Alcohol description

“Alcohol” refers to a group of organic compounds with a vast range of forms and uses in cosmetics and in other types of products and solutions.For skin, there are good alcohols and bad alcohols, corresponding to high-molecular-weight alcohols and low-molecular-weight alcohols, respectively, which can have emollient properties (cetyl alcohol) or act as detergent cleansing agents like isopropanol.There also are benign forms, including glycols, which are used as humectants to help hydrate and deliver ingredients into skin’s uppermost layers. Alcohols with low molecular weights - the bad-for-skin kind - can be drying and sensitising. The alcohols to be concerned about in skin care products are *ethanol or ethyl alcohol, denatured alcohol, methanol, isopropyl alcohol, SD alcohol, and benzyl alcohol*. The concern is when one or more of these are listed among the main ingredients; tiny amounts in an otherwise good formula aren’t a problem.In addition to being drying and sensitising, these alcohols can disrupt skin’s surface layers. Alcohol helps ingredients like retinol and vitamin C penetrate into the skin more effectively, but it does that by breaking down the surface layers of skin - destroying the very substances that keep your skin feeling healthier and looking younger over the long term.Alcohols like SD and “denatured” immediately harm the skin, starting a chain reaction of damage that continues long after it has evaporated. A 2003 study published found that with regular exposure to alcohol-based products, cleansing becomes a damaging ordeal - skin is no longer able to keep water and cleansing agents from penetrating into it, thus further eroding its surface layers.It also destroyed the substances in skin that help to naturally soothe and defend it against visible effects of environmental damage.If that weren’t bad enough, exposure to alcohol causes healthy substances in skin to literally self-destruct. The research also showed that these destructive, ageing effects on skin’s substances increased the longer the exposure to alcohol; that is, two days of exposure was dramatically more harmful than one day, and that is only from exposure to a 3% concentration (most skin care products with denatured alcohol contain greater amounts than that).In short, for the healthy appearance of skin at any age, avoiding products that contain high amounts of the drying, sensitising types of alcohol is a non-negotiable skin care must.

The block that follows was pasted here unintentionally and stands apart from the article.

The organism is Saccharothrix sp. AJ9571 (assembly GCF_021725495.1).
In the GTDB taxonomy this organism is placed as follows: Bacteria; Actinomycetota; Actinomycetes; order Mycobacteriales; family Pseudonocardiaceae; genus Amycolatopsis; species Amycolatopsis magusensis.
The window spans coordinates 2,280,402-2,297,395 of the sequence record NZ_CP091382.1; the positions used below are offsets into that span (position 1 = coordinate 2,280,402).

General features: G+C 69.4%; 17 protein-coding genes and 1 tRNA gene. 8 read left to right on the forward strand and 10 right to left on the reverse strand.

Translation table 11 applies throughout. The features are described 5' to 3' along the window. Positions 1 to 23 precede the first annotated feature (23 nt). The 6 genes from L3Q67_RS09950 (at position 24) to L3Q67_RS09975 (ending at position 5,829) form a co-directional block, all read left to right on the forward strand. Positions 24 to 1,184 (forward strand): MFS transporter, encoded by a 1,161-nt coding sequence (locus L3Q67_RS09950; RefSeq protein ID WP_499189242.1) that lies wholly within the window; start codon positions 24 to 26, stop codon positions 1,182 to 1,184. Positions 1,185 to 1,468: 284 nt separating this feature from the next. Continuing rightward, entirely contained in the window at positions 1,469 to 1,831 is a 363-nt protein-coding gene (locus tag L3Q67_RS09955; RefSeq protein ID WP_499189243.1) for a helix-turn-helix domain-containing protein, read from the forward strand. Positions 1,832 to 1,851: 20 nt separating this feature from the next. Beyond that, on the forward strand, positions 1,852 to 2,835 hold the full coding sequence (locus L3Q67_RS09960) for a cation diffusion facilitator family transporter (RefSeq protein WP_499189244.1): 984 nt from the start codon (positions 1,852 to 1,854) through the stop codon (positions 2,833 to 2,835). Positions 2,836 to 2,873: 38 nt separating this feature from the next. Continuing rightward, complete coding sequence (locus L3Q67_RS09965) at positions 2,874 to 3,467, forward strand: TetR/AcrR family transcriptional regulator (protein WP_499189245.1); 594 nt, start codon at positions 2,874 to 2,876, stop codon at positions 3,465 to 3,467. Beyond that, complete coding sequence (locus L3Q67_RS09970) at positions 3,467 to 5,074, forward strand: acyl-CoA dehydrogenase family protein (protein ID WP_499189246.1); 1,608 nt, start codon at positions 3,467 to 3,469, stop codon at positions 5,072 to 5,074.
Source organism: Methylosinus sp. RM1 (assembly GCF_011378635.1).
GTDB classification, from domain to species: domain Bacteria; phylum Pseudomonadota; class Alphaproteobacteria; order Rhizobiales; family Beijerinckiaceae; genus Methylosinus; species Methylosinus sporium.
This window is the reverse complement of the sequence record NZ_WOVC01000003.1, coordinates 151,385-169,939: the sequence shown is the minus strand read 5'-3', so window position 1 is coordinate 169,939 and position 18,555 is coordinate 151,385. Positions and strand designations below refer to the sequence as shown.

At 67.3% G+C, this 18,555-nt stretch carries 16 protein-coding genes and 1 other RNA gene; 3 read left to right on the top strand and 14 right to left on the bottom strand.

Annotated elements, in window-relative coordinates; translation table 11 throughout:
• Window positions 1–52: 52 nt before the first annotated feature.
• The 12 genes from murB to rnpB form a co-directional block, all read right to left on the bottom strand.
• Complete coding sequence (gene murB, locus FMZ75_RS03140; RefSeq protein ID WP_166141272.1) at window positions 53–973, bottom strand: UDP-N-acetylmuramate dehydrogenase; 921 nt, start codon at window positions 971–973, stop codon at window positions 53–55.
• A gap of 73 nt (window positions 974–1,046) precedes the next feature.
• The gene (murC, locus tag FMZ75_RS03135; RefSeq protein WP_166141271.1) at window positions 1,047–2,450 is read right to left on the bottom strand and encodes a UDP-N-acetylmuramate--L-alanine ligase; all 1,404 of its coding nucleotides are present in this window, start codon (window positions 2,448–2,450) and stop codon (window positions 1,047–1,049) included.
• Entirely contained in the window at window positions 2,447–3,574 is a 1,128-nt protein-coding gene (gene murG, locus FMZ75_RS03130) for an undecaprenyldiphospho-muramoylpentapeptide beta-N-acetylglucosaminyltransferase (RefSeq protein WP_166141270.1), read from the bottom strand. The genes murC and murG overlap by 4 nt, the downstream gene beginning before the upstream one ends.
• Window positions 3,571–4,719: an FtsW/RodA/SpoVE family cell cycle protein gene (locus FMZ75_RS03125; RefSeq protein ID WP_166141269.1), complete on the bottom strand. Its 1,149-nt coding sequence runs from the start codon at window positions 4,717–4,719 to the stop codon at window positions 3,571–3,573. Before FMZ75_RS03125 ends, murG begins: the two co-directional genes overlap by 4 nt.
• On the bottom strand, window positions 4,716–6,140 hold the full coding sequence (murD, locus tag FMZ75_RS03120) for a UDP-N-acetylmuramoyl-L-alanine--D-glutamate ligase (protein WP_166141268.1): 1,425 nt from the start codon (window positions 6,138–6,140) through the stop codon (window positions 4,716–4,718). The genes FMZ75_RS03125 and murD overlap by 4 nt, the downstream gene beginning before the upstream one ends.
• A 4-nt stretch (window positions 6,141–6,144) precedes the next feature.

Alcohol references

  • Biochimica et Biophysica Acta, May 2012, issue 4, page 1410
  • Aging, March 2012, issue 3, pages 166-175
  • Chemical Immunology and Allergy, March 2012, pages 77-80
  • Dermato-Endocrinology, January 2011, issue 1, pages 41-49
  • Journal of Occupational Medicine and Toxicology, November 2008, issue 3
  • Experimental Dermatology, June 2008, issue 6, pages 542-551
  • Clinical Dermatology, September-October 2004, issue 5, pages 360-366
  • The Journal of Hospital Infection, December 2003, issue 4, pages 239-245
  • Alcohol Journal, April 2002, issue 3, pages 179-190

Peer-reviewed, substantiated scientific research is used to assess ingredients in this dictionary. Regulations regarding constraints, permitted concentration levels and availability vary by country and region.

Ingredient ratings


Proven and supported by independent studies. Outstanding active ingredient for most skin types or concerns.


Necessary to improve a formula's texture, stability, or penetration.


Generally non-irritating but may have aesthetic, stability, or other issues that limit its usefulness.


There is a likelihood of irritation. Risk increases when combined with other problematic ingredients.


May cause irritation, inflammation, dryness, etc. May offer benefit in some capability but overall, proven to do more harm than good.


We couldn't find this in our ingredient dictionary. We log all missing ingredients and make continuous updates.

Not Rated